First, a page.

Get more from National Parks Traveler and act now to help stop the project.

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Vatican Calls for Action at Summit on Climate Change, Poverty

Cardinal Peter TurksonAt a Vatican summit Tuesday, Cardinal Peter Turkson -- Pope Francis' peace-and-justice czar -- said that fossil fuel use is harming the planet on an "almost unfathomable scale," adding that "the very technology that has brought great reward is now poised to bring great ruin." Rich nations have a special obligation, Cardinal Turkson said, to "help their brothers and sisters in developing countries to cope with climate change by mitigating its effects and by assisting with adaptation."

The statement comes ahead of an encyclical on global warming and faith expected to be released this summer, which UN Secretary General Ban Ki-moon has predicted will have a significant impact on climate negotiations.

"Science and religion are not at odds on climate change. Indeed, they are fully aligned. Together, we must clearly communicate that the science of climate change is deep, sound and not in doubt," said Ban.

Read more in The Guardian.

Reality TV Contestants Kill, Eat Endangered Crocodile -- Take Action

American crocodileThe British reality TV show The Island with Bear Grylls recently aired a disturbing episode in which contestants killed and ate an endangered American crocodile. We need your help to tell the show's producers that such cruel and cavalier treatment of endangered wildlife will not be tolerated.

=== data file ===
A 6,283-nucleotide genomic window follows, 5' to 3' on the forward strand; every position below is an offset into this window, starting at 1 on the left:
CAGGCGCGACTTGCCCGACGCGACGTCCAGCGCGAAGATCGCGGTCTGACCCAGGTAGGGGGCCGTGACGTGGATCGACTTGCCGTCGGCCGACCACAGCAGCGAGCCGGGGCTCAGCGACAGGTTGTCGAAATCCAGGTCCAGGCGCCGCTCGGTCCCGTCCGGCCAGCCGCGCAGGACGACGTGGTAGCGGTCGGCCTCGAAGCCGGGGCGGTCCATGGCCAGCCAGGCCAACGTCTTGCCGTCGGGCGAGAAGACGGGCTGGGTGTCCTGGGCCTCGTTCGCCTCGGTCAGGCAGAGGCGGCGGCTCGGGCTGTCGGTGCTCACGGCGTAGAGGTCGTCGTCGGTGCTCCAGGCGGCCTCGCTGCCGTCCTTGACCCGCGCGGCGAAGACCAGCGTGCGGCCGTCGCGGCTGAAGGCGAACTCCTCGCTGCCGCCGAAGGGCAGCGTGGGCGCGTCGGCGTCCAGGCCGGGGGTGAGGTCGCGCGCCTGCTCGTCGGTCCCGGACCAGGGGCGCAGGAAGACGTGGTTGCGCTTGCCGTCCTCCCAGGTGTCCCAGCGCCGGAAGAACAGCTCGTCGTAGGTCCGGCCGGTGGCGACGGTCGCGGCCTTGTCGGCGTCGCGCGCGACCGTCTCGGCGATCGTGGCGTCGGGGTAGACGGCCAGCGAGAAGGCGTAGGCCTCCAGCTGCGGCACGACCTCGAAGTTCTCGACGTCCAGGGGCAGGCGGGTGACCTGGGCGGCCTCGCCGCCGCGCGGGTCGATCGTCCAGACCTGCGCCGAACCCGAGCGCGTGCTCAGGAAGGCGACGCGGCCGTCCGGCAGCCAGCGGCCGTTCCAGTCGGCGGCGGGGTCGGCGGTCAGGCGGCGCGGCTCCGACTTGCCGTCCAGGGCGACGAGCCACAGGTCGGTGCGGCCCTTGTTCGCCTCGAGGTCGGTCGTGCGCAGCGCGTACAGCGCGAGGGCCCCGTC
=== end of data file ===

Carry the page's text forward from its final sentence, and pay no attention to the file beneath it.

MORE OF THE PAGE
The incident happened in Panama, where the show was being filmed. American crocodiles are protected as "threatened" under the Endangered Species Act in Florida and as "endangered" in the rest of their range, which includes the Caribbean and parts of Central and South America. These prehistoric-looking animals were driven to the brink of extinction for their hides -- the last thing they need is to become hapless victims of reality TV.

Sign our petition to Channel 4 to cancel the show, pull this episode from its website, and make the show donate money to protect endangered wildlife in Panama.

Protection Put Off for Pacific Fishers -- Take Action

FisherThe Fish and Wildlife Service recently proposed to protect the Pacific Northwest's remaining fishers -- small, plush-furred forest dwellers related to weasels. Threats to these animals persist, from toxic rodenticides to habitat loss, after their populations were already decimated by historic trapping and unchecked logging. But now the Service is dragging its feet on deciding whether to grant these fishers a place on the endangered species list.

There are only five populations of Pacific fishers remaining -- in Northern California, Oregon and Washington -- and 84 percent of them in California alone tested positive for rodenticide exposure.

Act now to tell the Service to end its delays and protect all fishers and their habitat on the West Coast -- the only way they'll be able to disperse and survive.

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Extinction, Climate Change Book Wins Pulitzer Prize

Panamanian golden frogThe 2015 Pulitzer Prize for general nonfiction was awarded to journalist and New Yorker staff writer Elizabeth Kolbert last week for The Sixth Extinction: An Unnatural History, which the judges called "an exploration of nature that forces readers to consider the threat posed by human behavior to a world of astonishing diversity."